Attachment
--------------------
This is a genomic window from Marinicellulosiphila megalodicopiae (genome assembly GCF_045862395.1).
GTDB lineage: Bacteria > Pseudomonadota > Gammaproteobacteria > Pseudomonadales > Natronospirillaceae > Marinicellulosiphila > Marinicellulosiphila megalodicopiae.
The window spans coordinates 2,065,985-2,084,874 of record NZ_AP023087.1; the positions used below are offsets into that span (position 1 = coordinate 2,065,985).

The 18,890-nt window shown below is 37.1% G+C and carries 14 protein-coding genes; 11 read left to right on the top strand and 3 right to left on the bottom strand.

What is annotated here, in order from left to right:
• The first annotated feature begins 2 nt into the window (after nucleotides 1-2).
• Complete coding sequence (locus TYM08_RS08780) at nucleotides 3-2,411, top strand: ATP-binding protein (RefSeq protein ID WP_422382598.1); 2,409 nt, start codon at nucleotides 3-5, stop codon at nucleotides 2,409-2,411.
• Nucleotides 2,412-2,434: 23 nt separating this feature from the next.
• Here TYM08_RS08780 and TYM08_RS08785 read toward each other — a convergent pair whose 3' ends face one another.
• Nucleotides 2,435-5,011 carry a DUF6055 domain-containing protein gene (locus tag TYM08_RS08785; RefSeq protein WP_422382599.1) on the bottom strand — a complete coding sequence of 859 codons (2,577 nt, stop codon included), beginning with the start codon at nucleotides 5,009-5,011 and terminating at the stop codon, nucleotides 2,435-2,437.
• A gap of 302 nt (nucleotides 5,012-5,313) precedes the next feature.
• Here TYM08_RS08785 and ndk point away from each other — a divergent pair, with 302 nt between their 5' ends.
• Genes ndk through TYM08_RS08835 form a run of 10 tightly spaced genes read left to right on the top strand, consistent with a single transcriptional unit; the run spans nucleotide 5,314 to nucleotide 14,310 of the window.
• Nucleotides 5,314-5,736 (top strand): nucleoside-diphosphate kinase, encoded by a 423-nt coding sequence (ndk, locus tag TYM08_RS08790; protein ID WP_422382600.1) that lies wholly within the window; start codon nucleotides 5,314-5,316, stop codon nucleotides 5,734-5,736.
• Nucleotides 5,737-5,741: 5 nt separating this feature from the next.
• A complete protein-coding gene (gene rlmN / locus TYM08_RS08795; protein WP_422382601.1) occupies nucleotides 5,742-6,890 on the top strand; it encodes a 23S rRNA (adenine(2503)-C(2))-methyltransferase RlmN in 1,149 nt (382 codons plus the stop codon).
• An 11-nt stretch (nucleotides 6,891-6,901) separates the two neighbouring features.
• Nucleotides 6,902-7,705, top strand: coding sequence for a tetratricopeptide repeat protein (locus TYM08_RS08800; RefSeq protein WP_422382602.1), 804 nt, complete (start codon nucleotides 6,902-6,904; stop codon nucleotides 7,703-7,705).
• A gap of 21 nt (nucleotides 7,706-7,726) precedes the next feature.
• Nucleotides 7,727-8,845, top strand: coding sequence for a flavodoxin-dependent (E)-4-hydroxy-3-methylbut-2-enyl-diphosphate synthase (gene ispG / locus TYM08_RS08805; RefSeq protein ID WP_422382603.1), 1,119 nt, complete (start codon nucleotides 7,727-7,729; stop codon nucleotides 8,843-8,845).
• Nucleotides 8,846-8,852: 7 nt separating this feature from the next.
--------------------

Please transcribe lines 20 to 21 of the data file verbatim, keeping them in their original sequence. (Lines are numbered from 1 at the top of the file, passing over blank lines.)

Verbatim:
• Nucleotides 7,727-8,845, top strand: coding sequence for a flavodoxin-dependent (E)-4-hydroxy-3-methylbut-2-enyl-diphosphate synthase (gene ispG / locus TYM08_RS08805; RefSeq protein ID WP_422382603.1), 1,119 nt, complete (start codon nucleotides 7,727-7,729; stop codon nucleotides 8,843-8,845).
• Nucleotides 8,846-8,852: 7 nt separating this feature from the next.